I recently came across this report on tvnz.co.nz about the death of Thupten Rinpoche, a highly regarded lama of the Dhargyey Buddhist Centre in New Zealand. Rinpoche died on the 24th of May and was cremated on June 13th. During the 20 days between his death and cremation, Rinpoche showed no signs of decay—no decomposition, rigor mortis, hair loss, or odor—a phenomena that the report states cannot be explained by science. However, Rinpoche’s students explained this occurrence quite simply, that he was in a state of death meditation known as Thuktam, in which one’s consciousness remains in the body despite its physical death. As I understand it, Thukdam is a state that is reached by certain people who have mastered advanced Vajrayana practices in which one learns to control the movement of mind throughout the body. While I’ve heard many stories like this before, it is interesting to see one covered by a News organization.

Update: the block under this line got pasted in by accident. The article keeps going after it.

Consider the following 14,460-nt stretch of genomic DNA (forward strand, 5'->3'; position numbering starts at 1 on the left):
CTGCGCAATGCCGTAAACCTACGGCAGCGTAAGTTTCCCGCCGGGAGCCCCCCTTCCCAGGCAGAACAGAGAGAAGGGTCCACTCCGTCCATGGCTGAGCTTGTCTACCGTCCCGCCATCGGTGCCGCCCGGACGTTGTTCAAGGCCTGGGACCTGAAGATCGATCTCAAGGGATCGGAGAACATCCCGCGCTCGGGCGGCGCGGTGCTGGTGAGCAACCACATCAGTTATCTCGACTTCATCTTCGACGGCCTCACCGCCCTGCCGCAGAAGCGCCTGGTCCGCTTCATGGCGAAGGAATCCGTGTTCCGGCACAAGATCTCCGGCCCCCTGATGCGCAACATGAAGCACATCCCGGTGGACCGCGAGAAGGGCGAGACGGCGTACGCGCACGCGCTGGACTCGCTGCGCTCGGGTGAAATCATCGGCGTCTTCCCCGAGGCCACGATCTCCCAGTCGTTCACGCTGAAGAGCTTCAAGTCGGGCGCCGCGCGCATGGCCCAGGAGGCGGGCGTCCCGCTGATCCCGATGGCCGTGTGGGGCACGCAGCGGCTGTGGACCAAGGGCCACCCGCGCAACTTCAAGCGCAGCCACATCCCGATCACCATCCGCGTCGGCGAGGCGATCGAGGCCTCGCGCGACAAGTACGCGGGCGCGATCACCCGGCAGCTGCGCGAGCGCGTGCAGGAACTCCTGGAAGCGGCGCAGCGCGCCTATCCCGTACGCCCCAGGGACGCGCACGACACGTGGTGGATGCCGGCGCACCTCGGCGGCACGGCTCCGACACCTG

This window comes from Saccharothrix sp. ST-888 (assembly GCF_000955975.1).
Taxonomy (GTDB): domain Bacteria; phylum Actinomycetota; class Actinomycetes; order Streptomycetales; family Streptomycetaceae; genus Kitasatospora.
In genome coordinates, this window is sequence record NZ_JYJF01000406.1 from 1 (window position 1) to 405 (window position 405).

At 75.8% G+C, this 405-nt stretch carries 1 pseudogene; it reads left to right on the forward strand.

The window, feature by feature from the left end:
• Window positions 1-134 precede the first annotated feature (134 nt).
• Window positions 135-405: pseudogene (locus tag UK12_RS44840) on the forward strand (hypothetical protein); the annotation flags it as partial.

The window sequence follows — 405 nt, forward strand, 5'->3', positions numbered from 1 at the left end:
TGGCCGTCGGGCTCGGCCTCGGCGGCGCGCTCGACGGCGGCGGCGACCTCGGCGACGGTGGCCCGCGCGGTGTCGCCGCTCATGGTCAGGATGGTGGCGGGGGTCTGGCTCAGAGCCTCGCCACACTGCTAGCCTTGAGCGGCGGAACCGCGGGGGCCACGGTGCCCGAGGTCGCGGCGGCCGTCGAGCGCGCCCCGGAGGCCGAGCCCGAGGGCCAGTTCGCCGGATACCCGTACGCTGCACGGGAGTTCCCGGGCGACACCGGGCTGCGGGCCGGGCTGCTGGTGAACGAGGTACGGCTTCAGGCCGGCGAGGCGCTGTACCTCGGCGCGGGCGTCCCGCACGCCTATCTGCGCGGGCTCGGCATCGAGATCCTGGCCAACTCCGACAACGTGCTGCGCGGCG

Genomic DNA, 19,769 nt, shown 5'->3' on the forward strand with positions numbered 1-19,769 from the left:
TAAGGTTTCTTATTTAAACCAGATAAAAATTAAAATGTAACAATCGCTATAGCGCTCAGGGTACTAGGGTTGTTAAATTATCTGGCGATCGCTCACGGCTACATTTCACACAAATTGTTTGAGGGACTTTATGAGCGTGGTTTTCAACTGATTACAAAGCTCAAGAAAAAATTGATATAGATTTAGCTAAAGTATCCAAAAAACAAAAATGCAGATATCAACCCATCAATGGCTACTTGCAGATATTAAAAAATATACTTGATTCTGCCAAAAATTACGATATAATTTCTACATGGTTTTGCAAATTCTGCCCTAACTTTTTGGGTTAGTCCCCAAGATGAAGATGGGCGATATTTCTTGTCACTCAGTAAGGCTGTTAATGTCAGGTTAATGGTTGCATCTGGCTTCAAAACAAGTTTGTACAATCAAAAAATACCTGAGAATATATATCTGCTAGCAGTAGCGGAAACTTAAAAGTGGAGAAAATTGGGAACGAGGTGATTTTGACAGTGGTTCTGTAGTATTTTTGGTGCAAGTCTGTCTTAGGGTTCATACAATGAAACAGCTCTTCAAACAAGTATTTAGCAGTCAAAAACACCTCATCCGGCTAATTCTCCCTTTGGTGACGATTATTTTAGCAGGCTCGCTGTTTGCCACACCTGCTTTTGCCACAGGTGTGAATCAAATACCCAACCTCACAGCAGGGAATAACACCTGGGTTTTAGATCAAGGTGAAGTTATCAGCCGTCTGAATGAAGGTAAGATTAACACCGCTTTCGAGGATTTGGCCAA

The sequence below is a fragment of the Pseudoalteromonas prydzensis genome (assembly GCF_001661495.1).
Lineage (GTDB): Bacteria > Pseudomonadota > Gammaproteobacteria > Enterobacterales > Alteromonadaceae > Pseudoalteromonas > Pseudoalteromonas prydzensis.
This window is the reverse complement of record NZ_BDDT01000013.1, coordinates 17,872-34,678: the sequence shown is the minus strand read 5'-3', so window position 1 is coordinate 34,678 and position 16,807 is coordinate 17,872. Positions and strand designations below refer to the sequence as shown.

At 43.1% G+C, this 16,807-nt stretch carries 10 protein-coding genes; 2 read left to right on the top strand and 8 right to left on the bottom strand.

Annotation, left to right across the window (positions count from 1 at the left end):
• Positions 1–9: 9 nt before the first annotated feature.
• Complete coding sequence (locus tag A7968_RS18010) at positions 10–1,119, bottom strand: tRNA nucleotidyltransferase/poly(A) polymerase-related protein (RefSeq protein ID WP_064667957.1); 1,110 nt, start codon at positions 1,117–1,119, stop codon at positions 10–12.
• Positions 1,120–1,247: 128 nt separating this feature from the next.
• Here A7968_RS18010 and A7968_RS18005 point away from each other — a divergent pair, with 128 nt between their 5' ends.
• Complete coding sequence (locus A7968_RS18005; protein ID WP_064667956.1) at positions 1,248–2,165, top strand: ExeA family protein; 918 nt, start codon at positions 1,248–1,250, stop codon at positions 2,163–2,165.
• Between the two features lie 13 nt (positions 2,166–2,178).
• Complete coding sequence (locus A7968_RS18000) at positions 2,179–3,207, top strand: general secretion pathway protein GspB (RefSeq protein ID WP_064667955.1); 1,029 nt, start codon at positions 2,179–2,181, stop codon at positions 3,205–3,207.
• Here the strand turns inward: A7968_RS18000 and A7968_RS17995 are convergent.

Personally, while the report is undoubtedly interesting, my thought is that such things should not be viewed just because they seem fantastical, thus turning them into a sort of spectacle. I prefer to see this story as motivational, a reminder to continue working with my own mind. Whether one believes in a state like Thukdam or not, it doesn’t matter. The point is to practice, to generate wisdom and compassion, to liberate oneself from suffering, and to help people.  As Peter Small, a student of Thupten Rinpoche explains of his teacher,
“The essence of his practices was devotion to others and care of others.”

Watch the report here.


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